Running multiple Microsoft Teams clients simultaneously

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Objective

Run multiple Microsoft Teams clients simultaneously to maintain active connections to more than one Microsoft Office 365 tenant.

Background

Microsoft Teams is great for accessing chats, teams, and files within a single Office 365 tenant. But the moment a second and third, etc. organization is introduced into your daily activity, you quickly realize what a pain it is to switch continually between tenants.

Did you miss a chat from a teammate? Or, perhaps you need to check for a file in a different tenant but you are in the middle of a meeting and switching orgs will cut off the call.

While the primary use case for Teams may be a single organization, as a consultant, I spend every day communicating on multiple Office 365 client and partner organizations so I absolutely despise having to switch orgs.

Solutions

There are several ways my colleauges and I get around having to switch organizations. One option is running one full Teams client in Windows and then running Teams in a web browser to connect to a second org. That's fine but I am tab crazy and I find that I will quickly lose the location of that browser session running Teams.

Another option is to run Teams in different browsers. Independent Chrome, Edge, Firefox browsers can each run Teams but I find that again I lose track of the browsers and tabs.

My personal favorite is to run two full Teams clients in Windows -- one connected to my primary org and a second connected to the partner or client I work with the most. This allows me to maintain active chats with my development team and at the same time maintain chats with clients/partners.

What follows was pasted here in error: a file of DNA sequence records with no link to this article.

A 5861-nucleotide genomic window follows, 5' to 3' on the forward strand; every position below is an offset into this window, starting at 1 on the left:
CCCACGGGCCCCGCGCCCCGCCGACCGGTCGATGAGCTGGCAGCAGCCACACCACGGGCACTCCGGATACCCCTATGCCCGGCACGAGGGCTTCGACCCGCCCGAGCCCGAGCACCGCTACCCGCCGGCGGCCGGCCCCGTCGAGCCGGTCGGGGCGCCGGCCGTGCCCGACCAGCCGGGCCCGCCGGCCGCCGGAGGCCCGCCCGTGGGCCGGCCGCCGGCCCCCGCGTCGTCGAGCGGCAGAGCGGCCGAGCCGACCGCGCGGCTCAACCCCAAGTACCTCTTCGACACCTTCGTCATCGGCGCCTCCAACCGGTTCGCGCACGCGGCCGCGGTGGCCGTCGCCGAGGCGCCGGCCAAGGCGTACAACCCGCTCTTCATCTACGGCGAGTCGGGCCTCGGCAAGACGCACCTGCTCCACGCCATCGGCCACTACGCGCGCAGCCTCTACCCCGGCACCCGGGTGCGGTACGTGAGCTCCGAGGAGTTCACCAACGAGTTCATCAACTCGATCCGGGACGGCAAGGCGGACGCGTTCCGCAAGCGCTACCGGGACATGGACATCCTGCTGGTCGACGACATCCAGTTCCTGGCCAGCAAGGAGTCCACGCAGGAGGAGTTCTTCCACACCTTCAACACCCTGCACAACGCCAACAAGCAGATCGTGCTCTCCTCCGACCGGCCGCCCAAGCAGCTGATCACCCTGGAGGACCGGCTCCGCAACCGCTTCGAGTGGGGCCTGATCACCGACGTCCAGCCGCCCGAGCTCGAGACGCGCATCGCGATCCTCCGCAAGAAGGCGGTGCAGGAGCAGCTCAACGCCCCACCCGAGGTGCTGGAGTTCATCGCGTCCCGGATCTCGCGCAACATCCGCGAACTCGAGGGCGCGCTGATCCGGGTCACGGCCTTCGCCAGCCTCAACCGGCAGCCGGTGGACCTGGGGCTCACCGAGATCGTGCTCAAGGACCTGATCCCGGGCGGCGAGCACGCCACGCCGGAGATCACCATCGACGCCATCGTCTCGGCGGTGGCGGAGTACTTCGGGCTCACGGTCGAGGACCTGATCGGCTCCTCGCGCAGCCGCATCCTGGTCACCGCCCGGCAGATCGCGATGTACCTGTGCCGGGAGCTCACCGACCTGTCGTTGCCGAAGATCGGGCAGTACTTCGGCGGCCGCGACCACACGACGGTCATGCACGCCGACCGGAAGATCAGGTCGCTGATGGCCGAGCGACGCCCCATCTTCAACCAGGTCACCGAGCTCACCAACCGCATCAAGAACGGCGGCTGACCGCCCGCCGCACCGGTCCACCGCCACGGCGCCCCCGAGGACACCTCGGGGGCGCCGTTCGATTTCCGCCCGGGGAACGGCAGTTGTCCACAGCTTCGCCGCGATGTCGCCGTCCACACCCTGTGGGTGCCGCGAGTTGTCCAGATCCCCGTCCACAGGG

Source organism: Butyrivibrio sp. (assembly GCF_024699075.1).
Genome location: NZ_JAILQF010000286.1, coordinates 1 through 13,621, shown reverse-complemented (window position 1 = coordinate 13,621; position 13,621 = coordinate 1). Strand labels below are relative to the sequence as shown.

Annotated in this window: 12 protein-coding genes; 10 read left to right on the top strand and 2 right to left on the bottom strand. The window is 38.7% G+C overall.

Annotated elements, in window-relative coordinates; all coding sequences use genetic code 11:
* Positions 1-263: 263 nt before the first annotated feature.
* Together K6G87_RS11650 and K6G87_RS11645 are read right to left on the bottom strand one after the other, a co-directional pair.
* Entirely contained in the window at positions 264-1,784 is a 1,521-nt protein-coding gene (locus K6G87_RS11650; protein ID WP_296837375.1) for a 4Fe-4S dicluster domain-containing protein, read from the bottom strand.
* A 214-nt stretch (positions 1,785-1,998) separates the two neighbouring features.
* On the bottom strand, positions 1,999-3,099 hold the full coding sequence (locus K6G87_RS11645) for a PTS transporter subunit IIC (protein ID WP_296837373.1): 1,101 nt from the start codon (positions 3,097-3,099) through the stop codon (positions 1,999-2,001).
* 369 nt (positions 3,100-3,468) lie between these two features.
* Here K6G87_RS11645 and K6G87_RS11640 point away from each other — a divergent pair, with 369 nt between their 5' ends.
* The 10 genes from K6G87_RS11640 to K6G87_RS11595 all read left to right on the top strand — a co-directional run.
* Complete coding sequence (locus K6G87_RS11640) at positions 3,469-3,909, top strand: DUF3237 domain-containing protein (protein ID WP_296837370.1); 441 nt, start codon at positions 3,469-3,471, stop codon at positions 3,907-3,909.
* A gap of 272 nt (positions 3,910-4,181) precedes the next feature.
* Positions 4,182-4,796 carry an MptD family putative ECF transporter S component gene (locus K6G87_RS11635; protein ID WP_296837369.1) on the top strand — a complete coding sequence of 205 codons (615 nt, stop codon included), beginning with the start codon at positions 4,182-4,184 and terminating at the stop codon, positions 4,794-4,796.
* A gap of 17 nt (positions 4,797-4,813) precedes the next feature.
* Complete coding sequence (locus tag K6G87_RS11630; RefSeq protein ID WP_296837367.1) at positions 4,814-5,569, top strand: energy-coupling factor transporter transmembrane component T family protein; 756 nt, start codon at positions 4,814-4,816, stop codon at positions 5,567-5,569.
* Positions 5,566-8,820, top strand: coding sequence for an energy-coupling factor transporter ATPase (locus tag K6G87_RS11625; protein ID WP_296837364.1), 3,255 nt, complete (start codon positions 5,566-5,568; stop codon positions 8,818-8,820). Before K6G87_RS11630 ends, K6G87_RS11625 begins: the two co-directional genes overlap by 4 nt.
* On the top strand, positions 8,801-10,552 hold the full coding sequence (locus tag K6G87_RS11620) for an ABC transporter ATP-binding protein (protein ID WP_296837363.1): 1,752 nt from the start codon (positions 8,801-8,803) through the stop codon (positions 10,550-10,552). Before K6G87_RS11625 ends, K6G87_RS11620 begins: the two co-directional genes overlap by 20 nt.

Running multiple Teams clients

While it is not possible to run multiple Teams clients using one Windows user account, it is possible to use a second local Windows account to run two separate Teams clients from a single Windows login session.

Step 1 - Create a new local Windows account

Use the link below to create a "teams2" local account for example.

Create a local user or administrator account in Windows 10

Step 2 - Create a batch (.bat) file

Use a text editor like Notepad to create a batch file. In the following line, ensure you replace the account name with the account name you created in step 1. For example, "teams2" below.

runas /user:teams2 "C:\Users\teams2\AppData\Local\Microsoft\Teams\Update.exe --processStart Teams.exe"

Save the file with a .bat extension and put it on your desktop.

Step 3 - Run your .bat and login

Double click your .bat file and you'll be prompted first to enter your local account's password. Once you've done this and your second Teams client has loaded use the O365 organization account of your choice to login.

Disclaimer

I've been working with this configuration for a while (since Teams beta) and it works great, but every so often Microsoft changes something. I've seen quite a few things happen but it always seems to start working again the way I need it to. Give it a try for yourself and see if you like it as much as I do. Enjoy!